Every once in a while someone talks about how great LeBron would be in the NFL or how Cam Newton would make a killing in esports. But few of these pundits ever mention how rare the true crossover athlete is. If you were to say that good crossover athletes are like female nominees for the Oscar for Best Cinematography, you’d only be slightly wrong (there are a handful more than zero).
Right now you’re probably shaking your head and mumbling to yourself about how Jimmy Graham used to play basketball and how Tiger Woods can bench press a lot, but we’re talking about crossover professionals here. And not just any professionals–only those who competed at the highest level of competition in two or more sports. No Olympics, no unpaid football, no development leagues. You could be the greatest of all time in one sport and not make this list if your second sport was minor league baseball (here’s lookin’ at you, Tebow).
8. Mark Hendrickson
A lot of people have never heard of this guy. Subscribers to The Quickie know that most of the players who flicker in and out of the NBA end up as forgotten as Hootie and the Blowfish’s sophomore album, but Hendrickson bucked the trend by making a go of it in the MLB as a control pitcher. He pitched for nine seasons and had a 58-74 win-loss record…not too shabby for a basketball guy. A good one to start off our list.
7. Brian Jordan
The lesser-known BJ on this list played three seasons as a safety in the NFL while toiling in the MLB’s minor league system. Eventually the Cardinals offered him millions of dollars to focus on baseball, and he accepted. He went on to a 14-season MLB career as an outfielder, even making the All-Star game in ’99.
6. Gene Conley
This Okie from Muskogee was one of only two people to have won a championship in two of America’s biggest pro sports leagues: the MLB (with the ’57 Milwaukee Braves) and the NBA (with the Celtics in ’59-’61). That’s pretty impressive. We’d probably rank him higher if we hadn’t been kids during the ’90s.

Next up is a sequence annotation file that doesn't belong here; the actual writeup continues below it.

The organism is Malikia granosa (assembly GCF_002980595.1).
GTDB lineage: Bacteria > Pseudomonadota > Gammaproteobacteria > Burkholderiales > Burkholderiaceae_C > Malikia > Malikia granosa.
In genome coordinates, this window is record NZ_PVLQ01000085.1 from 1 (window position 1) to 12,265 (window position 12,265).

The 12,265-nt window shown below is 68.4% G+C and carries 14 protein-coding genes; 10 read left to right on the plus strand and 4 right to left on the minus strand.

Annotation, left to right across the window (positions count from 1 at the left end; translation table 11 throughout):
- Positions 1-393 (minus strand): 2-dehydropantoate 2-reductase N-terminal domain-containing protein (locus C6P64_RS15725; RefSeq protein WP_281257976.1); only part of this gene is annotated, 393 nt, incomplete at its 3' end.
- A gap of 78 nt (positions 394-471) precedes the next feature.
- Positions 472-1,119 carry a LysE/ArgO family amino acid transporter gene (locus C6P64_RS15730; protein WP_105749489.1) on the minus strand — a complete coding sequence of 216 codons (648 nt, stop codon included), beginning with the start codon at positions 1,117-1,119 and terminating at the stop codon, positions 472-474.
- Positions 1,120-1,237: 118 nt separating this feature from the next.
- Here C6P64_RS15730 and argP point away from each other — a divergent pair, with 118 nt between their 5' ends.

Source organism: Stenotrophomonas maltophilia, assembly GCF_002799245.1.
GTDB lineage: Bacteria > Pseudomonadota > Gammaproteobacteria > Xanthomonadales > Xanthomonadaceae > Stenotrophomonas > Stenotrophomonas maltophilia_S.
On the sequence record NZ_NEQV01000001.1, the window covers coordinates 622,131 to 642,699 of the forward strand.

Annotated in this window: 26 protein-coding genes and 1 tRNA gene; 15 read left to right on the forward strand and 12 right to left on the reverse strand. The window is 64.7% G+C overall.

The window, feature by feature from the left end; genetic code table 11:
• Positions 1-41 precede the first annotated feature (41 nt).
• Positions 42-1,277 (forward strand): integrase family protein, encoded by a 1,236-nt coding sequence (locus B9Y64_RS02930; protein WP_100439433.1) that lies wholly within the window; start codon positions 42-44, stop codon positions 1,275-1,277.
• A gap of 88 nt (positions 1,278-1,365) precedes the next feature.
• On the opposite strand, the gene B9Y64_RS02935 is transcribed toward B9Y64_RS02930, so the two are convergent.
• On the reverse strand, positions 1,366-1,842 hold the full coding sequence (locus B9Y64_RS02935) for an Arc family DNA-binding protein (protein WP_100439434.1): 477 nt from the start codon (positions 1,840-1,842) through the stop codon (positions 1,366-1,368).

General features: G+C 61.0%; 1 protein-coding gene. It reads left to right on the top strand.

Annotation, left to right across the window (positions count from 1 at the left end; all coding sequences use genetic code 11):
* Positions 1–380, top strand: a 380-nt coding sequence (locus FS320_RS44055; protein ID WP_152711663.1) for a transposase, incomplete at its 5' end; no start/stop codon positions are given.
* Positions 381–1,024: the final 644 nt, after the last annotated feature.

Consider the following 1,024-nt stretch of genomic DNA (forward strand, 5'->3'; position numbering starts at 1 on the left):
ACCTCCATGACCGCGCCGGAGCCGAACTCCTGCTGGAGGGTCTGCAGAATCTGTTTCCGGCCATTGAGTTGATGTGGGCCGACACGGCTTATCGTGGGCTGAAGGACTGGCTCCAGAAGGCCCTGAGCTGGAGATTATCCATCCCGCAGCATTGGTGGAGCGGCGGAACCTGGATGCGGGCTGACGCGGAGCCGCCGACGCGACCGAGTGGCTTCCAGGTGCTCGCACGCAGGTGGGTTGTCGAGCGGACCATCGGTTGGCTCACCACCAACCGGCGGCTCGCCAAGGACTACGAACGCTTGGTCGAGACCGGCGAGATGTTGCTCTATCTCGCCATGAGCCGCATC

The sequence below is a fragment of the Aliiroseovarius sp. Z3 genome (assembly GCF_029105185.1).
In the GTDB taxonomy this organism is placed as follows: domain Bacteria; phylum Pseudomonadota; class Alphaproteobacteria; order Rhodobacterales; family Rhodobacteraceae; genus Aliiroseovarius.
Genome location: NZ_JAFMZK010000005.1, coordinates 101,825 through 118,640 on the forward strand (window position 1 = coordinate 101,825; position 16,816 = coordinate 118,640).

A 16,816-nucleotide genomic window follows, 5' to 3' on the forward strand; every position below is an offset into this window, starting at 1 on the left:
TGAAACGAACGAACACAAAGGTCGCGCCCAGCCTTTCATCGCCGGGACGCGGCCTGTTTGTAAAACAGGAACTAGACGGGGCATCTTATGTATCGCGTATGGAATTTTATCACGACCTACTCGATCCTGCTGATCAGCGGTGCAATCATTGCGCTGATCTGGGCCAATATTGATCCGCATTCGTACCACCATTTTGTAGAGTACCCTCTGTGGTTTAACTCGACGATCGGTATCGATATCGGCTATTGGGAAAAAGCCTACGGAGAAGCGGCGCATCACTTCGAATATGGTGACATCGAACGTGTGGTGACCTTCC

5. Lionel Conacher
If you think winning the CFL’s Grey Cup in ’26 with the Toronto Argonauts isn’t impressive, then perhaps you’ll be swayed by Lionel’s dual Stanley Cup victories and spots in five different sports Halls of Fame. If not, you’re probably just racist against Canadians.
4. Deion Sanders
A lot’s been said about the only person to have played in both a Super Bowl and a World Series, so we’ll keep it brief. We think that Deion is the last of his kind, and we’re willing to bet a Michael Jordan-esque hand of blackjack that a crossover athlete of Deion’s success won’t happen until some pimply-faced millennial wins the whole shebang in both Call of Duty 10 and Halo 7.
3. Babe Didrickson Zaharias
Some of you might be crying foul about how Zaharias was only professional in one sport (golf), and that her prodigious achievements in basketball and track and field don’t count, but there’s little doubt that if people had paid to watch women play basketball in the ’30’s that Babe would’ve been a star.
2. Bo Jackson
Perhaps the most amazing thing about Bo Jackson is that his achievements put him near the top of lists like this one, going head to head with athletes from bygone eras before the days of hyper-specialization…and if he hadn’t ended his career(s) early due to injury, he might’ve been number one. Really makes you think, doesn’t it?
1. Jim Thorpe
A star professional in football, baseball, and basketball (and an Olympic legend, not that that counts for this list), Jim Thorpe came the closest anyone has ever come to doing everything. Thorpe was the Citizen Kane of athletes–universally recognized as the best, even by younger generations who still don’t quite understand why he’s the best. It’s pretty much a given that his level of crossover success isn’t going to happen again. But hey, let us know if you disagree. Send your complaints to firstname.lastname@example.org.